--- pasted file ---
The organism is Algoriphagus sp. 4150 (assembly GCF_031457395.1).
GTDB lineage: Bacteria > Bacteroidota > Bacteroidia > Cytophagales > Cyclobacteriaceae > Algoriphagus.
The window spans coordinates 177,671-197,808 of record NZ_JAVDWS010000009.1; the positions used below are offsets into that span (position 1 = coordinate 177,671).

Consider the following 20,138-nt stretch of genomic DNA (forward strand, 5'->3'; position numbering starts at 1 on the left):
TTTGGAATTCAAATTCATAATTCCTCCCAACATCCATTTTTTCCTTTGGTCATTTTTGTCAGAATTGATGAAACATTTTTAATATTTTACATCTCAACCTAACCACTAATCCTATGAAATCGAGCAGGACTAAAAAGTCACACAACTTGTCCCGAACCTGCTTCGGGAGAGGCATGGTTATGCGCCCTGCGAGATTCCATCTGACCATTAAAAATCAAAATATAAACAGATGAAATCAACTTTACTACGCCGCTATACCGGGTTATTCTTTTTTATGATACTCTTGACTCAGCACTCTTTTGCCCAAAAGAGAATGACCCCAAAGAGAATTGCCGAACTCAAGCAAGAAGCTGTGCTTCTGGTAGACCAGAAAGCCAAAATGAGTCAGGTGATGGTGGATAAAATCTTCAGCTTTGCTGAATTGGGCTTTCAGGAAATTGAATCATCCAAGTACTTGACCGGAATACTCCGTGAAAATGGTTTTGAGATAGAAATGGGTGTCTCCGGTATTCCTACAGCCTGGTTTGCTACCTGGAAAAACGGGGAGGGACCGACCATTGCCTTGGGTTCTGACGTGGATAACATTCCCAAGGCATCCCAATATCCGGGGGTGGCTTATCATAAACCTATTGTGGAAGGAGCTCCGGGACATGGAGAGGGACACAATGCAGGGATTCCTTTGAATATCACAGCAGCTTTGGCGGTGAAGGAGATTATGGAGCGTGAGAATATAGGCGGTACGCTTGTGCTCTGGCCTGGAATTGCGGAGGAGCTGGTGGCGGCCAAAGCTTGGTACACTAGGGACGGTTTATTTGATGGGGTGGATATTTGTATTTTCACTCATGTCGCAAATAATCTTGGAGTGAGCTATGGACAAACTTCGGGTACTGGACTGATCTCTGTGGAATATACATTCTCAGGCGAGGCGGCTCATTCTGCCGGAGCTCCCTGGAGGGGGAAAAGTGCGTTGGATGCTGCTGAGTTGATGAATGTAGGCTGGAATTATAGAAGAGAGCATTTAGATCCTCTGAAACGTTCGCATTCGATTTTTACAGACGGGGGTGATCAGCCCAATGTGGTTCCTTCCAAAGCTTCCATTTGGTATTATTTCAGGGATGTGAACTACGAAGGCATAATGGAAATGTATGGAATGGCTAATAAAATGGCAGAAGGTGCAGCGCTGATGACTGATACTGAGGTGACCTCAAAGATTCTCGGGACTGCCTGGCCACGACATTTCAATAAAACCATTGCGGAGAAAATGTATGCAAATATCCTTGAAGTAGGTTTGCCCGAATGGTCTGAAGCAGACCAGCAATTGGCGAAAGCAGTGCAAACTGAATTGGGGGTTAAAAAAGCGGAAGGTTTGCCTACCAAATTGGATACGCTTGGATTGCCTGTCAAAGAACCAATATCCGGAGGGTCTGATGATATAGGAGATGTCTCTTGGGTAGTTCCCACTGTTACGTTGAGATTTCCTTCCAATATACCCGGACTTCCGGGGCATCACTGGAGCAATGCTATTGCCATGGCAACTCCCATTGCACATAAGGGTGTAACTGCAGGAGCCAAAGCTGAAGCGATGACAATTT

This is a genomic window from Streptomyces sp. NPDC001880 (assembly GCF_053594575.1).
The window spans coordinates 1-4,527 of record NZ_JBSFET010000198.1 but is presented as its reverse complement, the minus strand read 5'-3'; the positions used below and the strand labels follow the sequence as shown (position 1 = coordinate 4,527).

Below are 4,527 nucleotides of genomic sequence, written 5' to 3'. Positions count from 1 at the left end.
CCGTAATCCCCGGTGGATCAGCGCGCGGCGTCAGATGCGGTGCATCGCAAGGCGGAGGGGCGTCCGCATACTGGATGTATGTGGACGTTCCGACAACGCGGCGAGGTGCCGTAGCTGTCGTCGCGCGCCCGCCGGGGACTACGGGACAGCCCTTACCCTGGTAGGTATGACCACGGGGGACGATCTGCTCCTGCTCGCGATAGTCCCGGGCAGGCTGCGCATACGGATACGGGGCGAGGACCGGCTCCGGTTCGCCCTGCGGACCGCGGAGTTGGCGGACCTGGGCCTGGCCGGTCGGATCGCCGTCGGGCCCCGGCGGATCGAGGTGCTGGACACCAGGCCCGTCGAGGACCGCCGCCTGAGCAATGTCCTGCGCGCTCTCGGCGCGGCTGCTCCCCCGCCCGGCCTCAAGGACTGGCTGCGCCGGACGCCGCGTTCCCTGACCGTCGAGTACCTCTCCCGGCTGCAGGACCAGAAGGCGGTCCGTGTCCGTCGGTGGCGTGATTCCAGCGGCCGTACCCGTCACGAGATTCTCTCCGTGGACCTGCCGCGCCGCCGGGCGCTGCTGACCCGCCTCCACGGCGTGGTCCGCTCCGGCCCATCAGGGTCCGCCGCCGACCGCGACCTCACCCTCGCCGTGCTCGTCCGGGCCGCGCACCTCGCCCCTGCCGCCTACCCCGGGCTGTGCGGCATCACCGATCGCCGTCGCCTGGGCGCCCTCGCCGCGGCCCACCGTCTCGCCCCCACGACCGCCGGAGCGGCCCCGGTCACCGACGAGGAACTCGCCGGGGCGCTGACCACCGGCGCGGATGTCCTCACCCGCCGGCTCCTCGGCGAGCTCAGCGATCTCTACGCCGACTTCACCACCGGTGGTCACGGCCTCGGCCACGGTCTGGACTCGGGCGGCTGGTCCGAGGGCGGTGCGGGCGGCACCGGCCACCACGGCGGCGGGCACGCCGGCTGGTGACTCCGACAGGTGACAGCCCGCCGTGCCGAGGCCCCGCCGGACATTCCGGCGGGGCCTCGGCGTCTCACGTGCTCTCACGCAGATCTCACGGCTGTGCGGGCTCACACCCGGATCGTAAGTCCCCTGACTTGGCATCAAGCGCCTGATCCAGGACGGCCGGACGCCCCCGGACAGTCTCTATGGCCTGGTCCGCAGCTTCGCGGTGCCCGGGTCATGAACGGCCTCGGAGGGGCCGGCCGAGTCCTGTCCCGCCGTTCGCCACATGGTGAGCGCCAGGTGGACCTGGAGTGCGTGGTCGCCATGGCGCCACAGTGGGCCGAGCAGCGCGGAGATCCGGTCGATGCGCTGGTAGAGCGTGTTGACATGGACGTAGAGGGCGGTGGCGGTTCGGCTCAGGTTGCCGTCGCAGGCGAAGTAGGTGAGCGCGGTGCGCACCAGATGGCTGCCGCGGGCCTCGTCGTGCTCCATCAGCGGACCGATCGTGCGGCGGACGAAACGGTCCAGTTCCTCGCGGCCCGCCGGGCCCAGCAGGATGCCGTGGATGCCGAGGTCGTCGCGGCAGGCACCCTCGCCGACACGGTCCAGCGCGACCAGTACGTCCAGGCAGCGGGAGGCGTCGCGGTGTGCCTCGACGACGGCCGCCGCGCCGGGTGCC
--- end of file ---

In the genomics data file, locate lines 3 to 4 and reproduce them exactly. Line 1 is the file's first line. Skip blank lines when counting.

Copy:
The window spans coordinates 177,671-197,808 of record NZ_JAVDWS010000009.1; the positions used below are offsets into that span (position 1 = coordinate 177,671).

Consider the following 20,138-nt stretch of genomic DNA (forward strand, 5'->3'; position numbering starts at 1 on the left):